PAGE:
Accessing the nursing behaviour and the harvest timing for multiple utilisation purposes of moso bamboo (Phyllostachys edulis) via carbohydrates and chlorophyll fluorescence.

Abstract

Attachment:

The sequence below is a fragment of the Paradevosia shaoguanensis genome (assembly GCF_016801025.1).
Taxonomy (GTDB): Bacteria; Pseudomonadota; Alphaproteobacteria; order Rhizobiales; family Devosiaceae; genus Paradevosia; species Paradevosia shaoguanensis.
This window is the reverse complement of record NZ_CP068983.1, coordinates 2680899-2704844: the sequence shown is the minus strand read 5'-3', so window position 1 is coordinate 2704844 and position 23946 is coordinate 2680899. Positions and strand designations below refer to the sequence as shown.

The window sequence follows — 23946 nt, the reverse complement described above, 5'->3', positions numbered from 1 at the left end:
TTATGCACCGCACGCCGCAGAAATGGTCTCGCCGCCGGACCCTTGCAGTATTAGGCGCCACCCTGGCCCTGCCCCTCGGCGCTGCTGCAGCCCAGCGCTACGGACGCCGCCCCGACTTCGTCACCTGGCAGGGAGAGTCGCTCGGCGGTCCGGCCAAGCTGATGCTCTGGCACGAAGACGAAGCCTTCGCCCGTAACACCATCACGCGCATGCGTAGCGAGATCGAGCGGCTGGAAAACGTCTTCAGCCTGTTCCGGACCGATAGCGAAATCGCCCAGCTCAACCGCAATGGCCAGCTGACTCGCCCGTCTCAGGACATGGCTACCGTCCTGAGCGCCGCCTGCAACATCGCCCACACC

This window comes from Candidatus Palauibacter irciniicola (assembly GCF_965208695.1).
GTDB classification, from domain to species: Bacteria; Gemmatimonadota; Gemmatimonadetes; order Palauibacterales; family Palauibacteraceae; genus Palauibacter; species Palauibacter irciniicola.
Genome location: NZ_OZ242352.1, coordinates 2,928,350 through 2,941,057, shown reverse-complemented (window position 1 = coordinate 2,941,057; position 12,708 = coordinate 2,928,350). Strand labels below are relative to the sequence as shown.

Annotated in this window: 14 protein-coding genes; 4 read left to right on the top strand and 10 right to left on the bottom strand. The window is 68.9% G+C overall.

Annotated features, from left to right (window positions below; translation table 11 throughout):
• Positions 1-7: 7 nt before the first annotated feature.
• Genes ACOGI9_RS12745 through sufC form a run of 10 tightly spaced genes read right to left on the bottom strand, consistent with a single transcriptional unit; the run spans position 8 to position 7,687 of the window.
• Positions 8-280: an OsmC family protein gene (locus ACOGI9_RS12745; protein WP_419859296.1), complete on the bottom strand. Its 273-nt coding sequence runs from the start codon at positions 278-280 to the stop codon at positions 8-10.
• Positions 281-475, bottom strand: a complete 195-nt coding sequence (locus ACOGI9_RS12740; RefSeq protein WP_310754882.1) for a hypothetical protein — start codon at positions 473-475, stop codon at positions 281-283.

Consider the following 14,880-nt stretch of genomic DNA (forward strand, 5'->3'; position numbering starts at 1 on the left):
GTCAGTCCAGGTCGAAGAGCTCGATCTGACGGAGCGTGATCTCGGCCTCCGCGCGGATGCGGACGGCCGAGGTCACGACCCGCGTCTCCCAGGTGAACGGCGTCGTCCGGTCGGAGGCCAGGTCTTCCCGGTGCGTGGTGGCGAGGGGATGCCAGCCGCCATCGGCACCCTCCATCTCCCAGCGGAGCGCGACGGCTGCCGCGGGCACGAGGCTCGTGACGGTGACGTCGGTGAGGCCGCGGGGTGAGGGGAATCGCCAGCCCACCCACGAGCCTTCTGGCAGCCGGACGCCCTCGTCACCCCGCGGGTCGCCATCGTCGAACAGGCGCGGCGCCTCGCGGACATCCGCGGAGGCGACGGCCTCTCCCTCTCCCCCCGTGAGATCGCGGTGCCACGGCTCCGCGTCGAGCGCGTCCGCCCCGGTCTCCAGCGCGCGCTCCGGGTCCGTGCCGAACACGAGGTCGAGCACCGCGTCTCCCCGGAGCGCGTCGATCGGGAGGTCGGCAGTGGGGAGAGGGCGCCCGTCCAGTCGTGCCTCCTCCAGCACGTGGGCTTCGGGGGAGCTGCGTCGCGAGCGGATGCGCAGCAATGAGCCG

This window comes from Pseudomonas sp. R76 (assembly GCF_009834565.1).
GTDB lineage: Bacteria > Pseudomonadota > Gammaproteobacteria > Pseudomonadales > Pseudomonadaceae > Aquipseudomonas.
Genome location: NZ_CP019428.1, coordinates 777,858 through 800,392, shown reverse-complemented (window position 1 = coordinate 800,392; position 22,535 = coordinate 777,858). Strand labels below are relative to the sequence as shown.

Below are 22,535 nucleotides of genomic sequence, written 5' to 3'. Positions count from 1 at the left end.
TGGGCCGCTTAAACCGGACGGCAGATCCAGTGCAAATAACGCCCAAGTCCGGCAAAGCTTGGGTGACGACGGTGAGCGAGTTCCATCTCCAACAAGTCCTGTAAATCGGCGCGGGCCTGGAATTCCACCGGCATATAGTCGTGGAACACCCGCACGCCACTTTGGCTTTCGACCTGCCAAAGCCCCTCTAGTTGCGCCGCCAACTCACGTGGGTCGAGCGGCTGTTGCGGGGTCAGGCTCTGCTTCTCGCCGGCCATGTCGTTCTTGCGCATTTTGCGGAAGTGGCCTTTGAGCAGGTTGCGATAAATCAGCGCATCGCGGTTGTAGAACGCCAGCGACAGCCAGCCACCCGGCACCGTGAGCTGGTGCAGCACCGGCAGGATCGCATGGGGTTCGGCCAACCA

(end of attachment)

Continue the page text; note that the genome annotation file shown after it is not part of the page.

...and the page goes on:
Context: Nursing behaviour, also known as breastfeeding behaviour, is the feeding of juvenile individuals with nutrients or proteins from matures especially in mammals. As a hypothetical phenomenon in bamboo forests, mature bamboos have transferred photoassimilates to young bamboos for recovering and rebuilding their photosystems especially 16 in winter. This process is accompanied by changes in the ability of photosystems and the mass fraction of non-structural carbohydrates (NSCs), structural carbohydrates (SCs), and lignin. Aims: Clarify the nursing behaviour and reveal timings to harvest moso bamboos for multiple purposes of utilisation. Methods: We analysed carbohydrates and chlorophyll fluorescence to compare the physiological traits in mature (age 2, 3, 4) and immature (age 1) moso bamboos (Phyllostachys edilus) during a year using the Portable Chlorophyll Fluorometer (PCF) and the Liquid Chromatographic (LC) method. Results: The results showed that the mass fraction of total soluble carbohydrates (TSCs) and starch in the bottom of bamboo at age 1 was higher than other parts and ages in spring, whereas the mass fraction of TSCs, starch, and sucrose at age 3 was higher than other parts and ages in winter. The Fv/Fm, an indicator to reveal photosystems were 31 functional or not, at age 1 dramatically dropped when the cold current attacked first time in October, and then quickly recovered in November. Conclusion: Our findings indicate that mature bamboos very possibly provide carbohydrates to immature bamboos and help them rebuild their photosystems when a bamboo forest resists cold stress. Furthermore, old bamboos (≥ age 5) are less likely to be infected by insects because of its low starch content suited for traditional utilisation. (such as making chopsticks and furniture). And they also can be used to torrefact bamboo for producing biocoal during summer, autumn, and winter. Harvested young bamboo (age 1) in summer is suit for making bioethanol.

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